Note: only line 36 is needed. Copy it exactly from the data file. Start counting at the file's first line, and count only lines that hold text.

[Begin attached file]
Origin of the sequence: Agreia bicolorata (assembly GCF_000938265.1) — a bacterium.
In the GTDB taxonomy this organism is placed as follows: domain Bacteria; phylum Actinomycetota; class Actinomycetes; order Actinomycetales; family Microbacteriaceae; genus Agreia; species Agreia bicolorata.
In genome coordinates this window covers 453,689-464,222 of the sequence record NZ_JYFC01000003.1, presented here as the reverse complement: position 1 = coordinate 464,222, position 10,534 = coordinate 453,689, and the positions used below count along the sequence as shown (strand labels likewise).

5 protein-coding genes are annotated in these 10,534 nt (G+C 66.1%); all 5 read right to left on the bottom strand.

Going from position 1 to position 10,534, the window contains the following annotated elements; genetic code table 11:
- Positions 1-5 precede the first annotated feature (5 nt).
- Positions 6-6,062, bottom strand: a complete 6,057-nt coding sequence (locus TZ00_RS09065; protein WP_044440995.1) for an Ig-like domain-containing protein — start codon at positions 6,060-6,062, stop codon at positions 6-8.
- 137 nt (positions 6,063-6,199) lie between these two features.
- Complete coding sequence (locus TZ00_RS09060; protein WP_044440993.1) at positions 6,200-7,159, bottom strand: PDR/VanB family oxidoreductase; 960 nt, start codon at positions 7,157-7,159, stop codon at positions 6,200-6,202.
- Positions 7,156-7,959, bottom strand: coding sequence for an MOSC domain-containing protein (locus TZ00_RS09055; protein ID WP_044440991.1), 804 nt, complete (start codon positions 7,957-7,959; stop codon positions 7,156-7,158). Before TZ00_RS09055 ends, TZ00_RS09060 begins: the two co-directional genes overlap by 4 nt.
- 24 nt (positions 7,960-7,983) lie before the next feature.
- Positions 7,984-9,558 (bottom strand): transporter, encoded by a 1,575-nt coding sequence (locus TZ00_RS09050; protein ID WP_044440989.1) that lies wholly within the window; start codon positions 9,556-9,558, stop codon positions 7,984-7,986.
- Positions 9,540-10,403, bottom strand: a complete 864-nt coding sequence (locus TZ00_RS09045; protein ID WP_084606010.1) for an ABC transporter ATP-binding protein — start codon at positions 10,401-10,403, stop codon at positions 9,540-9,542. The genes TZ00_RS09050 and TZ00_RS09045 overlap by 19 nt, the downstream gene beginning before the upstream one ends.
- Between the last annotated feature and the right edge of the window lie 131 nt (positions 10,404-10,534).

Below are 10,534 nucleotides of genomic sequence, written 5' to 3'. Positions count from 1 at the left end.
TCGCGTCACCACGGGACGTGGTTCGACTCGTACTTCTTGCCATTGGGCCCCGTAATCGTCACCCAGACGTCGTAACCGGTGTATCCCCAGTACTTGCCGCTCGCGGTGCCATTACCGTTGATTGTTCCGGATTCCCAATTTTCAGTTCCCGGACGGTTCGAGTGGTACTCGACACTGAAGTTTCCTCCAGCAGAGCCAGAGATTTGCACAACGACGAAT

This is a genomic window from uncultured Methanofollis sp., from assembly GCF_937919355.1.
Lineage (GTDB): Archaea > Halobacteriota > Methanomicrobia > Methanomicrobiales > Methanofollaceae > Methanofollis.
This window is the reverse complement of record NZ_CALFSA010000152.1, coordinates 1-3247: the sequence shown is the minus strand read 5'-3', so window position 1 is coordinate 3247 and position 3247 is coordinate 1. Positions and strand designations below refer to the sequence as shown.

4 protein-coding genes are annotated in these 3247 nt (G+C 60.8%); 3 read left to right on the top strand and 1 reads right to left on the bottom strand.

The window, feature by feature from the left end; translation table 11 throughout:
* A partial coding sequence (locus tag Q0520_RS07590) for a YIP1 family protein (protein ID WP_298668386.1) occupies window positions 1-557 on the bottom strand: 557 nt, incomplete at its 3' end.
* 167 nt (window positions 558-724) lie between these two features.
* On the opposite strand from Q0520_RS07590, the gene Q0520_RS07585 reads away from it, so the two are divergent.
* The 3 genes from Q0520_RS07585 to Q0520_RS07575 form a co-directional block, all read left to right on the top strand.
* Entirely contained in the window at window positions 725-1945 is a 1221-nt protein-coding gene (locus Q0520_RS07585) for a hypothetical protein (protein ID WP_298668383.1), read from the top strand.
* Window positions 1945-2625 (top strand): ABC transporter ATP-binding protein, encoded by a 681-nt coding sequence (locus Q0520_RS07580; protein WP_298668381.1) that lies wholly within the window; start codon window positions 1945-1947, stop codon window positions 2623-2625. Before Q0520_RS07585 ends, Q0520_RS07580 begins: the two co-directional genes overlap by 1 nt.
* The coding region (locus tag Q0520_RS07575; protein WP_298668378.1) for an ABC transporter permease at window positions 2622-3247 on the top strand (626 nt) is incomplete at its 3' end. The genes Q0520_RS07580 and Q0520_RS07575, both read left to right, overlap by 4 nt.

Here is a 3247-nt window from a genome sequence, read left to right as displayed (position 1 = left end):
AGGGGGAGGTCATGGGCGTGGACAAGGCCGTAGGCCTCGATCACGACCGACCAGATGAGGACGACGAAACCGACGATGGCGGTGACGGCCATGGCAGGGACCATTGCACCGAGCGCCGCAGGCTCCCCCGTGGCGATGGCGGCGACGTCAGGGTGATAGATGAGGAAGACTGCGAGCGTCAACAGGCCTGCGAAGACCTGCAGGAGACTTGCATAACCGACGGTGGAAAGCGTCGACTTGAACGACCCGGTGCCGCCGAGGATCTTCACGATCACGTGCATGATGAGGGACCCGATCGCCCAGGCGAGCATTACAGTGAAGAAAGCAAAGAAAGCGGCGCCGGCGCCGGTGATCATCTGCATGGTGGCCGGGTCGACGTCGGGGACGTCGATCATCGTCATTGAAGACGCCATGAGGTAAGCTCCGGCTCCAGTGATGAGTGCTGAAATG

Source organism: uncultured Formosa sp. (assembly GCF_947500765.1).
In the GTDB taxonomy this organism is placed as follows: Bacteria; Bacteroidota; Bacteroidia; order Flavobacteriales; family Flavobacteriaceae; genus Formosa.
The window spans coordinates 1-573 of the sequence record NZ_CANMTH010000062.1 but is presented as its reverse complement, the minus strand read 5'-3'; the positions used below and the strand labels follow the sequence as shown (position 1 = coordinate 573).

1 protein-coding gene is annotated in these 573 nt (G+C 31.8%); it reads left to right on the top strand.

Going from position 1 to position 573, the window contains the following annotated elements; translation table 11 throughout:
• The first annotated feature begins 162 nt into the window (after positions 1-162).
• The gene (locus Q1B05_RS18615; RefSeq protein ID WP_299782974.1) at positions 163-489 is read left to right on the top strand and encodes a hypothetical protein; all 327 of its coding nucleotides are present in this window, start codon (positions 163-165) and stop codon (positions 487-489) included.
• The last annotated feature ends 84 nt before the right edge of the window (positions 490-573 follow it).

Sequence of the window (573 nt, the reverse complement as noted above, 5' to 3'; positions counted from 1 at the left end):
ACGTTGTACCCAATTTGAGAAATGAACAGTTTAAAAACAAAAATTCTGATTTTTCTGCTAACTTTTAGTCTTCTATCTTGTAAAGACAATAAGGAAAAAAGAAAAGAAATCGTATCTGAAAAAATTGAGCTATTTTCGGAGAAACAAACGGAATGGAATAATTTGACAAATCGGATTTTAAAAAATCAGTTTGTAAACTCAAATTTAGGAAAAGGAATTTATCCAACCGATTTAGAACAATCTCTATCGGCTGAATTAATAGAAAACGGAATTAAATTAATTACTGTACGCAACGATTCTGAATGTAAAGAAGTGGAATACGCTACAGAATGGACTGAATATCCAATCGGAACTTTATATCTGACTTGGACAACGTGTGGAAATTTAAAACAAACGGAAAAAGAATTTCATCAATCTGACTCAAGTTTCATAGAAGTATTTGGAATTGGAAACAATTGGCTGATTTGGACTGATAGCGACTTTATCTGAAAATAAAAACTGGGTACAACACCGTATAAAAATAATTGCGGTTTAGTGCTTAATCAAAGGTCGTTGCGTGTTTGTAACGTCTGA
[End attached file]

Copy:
• The first annotated feature begins 162 nt into the window (after positions 1-162).